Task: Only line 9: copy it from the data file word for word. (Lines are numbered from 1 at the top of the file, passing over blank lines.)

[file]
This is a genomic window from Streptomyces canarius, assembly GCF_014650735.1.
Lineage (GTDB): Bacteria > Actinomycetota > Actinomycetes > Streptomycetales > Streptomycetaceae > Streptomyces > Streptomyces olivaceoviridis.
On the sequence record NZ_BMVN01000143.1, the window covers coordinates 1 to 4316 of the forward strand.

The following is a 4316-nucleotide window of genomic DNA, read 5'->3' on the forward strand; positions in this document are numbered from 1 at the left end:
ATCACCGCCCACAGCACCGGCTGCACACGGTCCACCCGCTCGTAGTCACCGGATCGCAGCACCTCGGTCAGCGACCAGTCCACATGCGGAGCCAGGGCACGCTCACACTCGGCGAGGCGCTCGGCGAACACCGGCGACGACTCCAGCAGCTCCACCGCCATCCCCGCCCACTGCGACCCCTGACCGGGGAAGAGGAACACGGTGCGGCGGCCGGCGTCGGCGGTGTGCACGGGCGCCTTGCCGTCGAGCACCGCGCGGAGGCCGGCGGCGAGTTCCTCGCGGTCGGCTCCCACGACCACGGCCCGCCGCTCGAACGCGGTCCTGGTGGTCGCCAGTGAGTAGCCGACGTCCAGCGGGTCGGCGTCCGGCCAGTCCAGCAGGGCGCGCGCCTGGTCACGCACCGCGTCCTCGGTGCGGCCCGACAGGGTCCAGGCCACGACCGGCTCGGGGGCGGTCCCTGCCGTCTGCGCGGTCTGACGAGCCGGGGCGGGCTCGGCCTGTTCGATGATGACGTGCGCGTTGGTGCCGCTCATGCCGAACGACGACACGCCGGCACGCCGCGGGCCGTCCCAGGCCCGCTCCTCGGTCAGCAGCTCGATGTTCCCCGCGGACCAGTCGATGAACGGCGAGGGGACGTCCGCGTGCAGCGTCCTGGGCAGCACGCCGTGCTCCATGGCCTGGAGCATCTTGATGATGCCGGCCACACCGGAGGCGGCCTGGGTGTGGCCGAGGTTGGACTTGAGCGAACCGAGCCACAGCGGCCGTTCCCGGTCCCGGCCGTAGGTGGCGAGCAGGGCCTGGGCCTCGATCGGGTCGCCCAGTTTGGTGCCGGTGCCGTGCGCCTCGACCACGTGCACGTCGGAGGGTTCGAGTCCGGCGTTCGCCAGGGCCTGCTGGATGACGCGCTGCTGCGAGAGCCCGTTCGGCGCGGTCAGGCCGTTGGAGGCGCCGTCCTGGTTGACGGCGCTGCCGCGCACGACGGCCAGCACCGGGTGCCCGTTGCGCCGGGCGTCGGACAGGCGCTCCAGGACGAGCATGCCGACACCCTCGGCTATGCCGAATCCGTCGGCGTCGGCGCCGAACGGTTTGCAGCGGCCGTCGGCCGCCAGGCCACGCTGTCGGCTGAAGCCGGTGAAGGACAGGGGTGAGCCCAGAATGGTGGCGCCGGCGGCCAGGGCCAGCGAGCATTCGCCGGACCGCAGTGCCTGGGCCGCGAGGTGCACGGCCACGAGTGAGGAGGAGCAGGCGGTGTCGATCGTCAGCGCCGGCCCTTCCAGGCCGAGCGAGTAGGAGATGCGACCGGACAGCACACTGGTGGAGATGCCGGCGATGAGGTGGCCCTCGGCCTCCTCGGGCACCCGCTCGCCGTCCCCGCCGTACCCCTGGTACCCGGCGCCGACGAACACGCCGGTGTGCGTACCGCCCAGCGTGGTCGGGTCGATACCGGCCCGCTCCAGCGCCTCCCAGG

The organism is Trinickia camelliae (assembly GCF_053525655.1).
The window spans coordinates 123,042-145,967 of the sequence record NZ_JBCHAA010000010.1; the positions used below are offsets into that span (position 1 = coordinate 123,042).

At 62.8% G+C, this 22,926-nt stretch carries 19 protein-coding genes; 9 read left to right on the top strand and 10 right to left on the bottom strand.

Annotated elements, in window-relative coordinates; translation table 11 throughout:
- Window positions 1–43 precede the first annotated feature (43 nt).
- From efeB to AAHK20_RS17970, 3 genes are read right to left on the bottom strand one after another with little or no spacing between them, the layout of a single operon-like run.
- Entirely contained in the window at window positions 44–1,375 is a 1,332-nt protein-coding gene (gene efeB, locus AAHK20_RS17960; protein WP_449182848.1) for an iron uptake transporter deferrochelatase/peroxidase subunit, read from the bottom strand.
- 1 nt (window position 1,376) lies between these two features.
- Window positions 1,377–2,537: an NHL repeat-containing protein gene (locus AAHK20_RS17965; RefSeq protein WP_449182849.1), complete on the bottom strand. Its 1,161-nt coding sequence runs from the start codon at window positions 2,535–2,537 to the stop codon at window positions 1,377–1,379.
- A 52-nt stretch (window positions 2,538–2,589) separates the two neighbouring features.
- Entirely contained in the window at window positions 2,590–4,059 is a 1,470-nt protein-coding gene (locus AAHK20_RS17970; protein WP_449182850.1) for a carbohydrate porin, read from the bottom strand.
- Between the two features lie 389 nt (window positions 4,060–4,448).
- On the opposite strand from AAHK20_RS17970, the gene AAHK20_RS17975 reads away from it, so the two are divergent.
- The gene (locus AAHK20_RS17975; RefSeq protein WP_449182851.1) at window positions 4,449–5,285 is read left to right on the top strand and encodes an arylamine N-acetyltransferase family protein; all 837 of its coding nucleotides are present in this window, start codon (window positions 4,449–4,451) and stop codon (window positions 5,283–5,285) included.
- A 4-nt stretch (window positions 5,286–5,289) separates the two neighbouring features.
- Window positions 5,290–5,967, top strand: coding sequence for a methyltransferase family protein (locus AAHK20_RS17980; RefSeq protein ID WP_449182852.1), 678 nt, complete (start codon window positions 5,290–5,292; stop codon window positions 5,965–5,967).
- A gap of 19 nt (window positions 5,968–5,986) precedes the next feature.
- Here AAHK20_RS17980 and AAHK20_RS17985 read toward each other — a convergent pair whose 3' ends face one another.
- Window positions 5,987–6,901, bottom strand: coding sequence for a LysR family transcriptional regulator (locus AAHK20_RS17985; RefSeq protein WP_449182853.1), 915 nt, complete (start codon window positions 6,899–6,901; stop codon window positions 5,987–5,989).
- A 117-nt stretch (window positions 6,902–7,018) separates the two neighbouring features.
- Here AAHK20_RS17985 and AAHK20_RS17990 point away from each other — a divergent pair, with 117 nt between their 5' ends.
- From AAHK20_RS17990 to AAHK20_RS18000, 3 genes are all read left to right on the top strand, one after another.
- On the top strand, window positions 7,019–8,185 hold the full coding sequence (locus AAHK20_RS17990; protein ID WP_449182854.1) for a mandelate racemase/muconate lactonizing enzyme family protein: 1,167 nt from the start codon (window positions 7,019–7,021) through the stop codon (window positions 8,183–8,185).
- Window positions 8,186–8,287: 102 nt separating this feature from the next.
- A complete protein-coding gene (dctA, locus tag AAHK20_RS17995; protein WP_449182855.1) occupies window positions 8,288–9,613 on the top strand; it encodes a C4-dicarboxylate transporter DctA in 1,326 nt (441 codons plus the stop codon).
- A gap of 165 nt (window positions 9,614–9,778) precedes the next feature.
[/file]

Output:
Annotated elements, in window-relative coordinates; translation table 11 throughout: